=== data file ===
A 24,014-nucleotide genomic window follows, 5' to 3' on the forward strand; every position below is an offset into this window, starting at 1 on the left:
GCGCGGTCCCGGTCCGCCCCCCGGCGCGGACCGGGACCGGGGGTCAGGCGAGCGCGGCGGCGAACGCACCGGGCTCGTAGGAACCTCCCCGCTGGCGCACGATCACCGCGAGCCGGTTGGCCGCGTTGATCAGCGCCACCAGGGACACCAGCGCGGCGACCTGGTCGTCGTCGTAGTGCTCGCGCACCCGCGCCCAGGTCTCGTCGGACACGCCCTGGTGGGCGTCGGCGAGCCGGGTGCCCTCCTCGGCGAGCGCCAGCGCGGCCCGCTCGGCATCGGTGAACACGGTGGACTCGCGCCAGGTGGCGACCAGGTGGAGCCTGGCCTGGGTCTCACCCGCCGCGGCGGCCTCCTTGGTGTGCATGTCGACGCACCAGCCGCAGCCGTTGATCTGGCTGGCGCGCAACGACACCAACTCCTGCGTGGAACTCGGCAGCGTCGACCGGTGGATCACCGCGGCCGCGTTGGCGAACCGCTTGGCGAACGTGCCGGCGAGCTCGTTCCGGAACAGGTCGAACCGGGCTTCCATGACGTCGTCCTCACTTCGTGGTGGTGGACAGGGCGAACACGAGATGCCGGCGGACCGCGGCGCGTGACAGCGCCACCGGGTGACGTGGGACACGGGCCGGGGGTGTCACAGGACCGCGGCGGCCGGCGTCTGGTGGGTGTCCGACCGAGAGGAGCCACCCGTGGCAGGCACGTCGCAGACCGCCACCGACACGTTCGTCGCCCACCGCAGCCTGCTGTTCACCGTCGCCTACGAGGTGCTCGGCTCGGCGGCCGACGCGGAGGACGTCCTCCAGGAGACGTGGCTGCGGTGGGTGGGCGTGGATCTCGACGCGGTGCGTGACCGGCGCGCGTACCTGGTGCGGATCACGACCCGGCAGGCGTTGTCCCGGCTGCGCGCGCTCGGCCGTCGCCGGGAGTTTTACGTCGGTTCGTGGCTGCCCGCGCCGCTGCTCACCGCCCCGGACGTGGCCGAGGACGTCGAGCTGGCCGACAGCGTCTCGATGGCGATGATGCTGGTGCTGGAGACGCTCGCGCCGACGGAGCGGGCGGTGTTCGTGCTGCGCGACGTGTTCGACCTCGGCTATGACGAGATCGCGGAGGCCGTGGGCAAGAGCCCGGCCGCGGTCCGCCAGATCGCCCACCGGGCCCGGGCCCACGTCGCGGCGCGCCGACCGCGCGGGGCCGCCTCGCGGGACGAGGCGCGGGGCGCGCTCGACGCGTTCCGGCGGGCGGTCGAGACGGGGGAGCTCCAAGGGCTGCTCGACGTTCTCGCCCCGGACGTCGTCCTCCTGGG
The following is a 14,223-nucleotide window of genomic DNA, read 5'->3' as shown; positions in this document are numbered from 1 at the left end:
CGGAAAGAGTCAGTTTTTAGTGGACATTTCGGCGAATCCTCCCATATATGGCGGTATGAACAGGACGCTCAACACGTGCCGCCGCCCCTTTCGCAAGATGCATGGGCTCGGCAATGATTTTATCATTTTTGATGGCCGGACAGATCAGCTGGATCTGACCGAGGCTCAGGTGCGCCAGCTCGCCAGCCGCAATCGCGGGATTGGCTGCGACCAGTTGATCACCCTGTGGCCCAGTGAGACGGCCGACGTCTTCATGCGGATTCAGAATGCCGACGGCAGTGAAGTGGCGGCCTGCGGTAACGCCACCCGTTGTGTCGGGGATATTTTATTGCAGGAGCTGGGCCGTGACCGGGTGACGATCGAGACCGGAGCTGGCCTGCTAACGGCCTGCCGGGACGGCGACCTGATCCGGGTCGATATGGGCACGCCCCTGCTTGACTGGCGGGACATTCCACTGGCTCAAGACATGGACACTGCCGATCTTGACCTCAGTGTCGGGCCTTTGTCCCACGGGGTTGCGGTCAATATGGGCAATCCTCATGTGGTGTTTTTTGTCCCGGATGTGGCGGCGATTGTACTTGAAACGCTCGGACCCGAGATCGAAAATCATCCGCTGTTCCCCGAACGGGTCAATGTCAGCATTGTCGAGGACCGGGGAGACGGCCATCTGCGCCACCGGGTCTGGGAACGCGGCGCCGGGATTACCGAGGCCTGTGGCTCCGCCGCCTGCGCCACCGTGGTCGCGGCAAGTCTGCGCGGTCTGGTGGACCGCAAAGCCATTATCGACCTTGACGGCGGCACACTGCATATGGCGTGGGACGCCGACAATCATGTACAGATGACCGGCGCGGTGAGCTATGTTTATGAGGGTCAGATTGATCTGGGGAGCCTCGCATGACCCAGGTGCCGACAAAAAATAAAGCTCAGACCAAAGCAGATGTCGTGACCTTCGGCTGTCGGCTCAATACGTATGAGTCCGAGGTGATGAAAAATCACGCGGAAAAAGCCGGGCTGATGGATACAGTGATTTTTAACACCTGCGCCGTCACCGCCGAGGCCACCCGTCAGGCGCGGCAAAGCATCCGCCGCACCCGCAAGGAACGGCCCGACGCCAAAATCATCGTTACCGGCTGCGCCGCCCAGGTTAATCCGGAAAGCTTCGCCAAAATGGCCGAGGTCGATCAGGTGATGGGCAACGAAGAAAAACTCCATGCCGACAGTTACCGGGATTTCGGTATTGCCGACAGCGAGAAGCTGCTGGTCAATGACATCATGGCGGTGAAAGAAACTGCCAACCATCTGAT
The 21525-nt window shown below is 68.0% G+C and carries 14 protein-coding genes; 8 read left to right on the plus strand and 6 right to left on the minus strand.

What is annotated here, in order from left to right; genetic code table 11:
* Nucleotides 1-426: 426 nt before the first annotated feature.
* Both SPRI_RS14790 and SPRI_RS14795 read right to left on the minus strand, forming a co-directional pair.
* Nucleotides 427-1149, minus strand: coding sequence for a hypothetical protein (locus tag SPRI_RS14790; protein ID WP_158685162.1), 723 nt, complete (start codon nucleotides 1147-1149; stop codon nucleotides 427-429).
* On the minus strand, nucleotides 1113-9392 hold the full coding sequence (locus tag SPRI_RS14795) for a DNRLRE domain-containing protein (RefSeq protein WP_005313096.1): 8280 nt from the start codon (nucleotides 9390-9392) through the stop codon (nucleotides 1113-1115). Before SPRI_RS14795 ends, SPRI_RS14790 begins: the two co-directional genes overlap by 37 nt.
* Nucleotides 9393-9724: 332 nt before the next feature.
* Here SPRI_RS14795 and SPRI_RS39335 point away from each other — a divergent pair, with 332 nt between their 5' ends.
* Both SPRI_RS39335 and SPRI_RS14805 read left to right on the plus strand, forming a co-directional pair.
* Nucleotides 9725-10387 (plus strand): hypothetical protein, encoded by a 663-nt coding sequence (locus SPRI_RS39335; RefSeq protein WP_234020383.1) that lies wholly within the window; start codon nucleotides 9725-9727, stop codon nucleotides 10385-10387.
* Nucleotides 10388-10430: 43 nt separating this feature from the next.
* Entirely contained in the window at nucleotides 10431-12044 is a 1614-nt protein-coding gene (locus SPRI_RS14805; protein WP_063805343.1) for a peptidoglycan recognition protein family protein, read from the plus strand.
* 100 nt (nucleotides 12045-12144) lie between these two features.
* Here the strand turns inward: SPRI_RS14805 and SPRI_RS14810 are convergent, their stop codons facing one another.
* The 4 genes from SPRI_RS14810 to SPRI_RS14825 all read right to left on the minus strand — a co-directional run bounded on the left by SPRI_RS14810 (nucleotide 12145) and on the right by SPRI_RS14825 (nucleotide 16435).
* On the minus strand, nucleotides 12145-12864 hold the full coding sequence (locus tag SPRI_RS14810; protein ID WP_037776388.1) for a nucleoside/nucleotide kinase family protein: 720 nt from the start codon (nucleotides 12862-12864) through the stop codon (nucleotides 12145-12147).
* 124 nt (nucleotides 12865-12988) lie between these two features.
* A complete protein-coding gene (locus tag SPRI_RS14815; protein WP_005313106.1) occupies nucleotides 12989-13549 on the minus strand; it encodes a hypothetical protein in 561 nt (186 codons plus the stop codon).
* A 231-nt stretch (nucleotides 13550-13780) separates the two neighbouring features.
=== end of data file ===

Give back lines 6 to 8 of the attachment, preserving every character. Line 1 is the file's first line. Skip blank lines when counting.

What is annotated here, in order from left to right; genetic code table 11:
* Nucleotides 1-426: 426 nt before the first annotated feature.
* Both SPRI_RS14790 and SPRI_RS14795 read right to left on the minus strand, forming a co-directional pair.